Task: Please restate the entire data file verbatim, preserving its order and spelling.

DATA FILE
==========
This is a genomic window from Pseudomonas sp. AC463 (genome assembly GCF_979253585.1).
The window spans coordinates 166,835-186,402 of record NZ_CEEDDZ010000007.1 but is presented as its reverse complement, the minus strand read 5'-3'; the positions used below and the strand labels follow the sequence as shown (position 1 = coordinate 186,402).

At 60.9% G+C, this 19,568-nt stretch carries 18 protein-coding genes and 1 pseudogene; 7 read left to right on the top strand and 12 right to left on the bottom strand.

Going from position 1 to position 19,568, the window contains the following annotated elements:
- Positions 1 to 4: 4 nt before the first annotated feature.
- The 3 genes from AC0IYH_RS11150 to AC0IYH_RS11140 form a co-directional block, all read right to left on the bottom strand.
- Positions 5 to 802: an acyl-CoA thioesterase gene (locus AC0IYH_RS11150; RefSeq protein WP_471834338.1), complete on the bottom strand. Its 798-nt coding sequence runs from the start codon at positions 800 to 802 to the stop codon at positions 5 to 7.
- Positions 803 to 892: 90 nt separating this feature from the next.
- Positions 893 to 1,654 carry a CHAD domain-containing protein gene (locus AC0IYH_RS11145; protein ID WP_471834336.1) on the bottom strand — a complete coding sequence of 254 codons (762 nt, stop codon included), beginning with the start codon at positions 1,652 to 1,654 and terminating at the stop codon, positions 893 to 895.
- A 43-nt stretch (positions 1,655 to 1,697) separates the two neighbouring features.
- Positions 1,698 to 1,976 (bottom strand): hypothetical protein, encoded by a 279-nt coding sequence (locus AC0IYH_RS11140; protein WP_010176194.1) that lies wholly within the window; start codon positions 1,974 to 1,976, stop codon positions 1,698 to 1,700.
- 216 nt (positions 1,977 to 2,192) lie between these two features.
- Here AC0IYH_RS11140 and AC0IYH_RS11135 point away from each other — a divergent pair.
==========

This is a genomic window from Pseudomonas sp. AC463 (genome assembly GCF_979253585.1).
The window spans coordinates 166,835-186,402 of record NZ_CEEDDZ010000007.1 but is presented as its reverse complement, the minus strand read 5'-3'; the positions used below and the strand labels follow the sequence as shown (position 1 = coordinate 186,402).

At 60.9% G+C, this 19,568-nt stretch carries 18 protein-coding genes and 1 pseudogene; 7 read left to right on the top strand and 12 right to left on the bottom strand.

Going from position 1 to position 19,568, the window contains the following annotated elements:
- Positions 1 to 4: 4 nt before the first annotated feature.
- The 3 genes from AC0IYH_RS11150 to AC0IYH_RS11140 form a co-directional block, all read right to left on the bottom strand.
- Positions 5 to 802: an acyl-CoA thioesterase gene (locus AC0IYH_RS11150; RefSeq protein WP_471834338.1), complete on the bottom strand. Its 798-nt coding sequence runs from the start codon at positions 800 to 802 to the stop codon at positions 5 to 7.
- Positions 803 to 892: 90 nt separating this feature from the next.
- Positions 893 to 1,654 carry a CHAD domain-containing protein gene (locus AC0IYH_RS11145; protein ID WP_471834336.1) on the bottom strand — a complete coding sequence of 254 codons (762 nt, stop codon included), beginning with the start codon at positions 1,652 to 1,654 and terminating at the stop codon, positions 893 to 895.
- A 43-nt stretch (positions 1,655 to 1,697) separates the two neighbouring features.
- Positions 1,698 to 1,976 (bottom strand): hypothetical protein, encoded by a 279-nt coding sequence (locus AC0IYH_RS11140; protein WP_010176194.1) that lies wholly within the window; start codon positions 1,974 to 1,976, stop codon positions 1,698 to 1,700.
- 216 nt (positions 1,977 to 2,192) lie between these two features.
- Here AC0IYH_RS11140 and AC0IYH_RS11135 point away from each other — a divergent pair.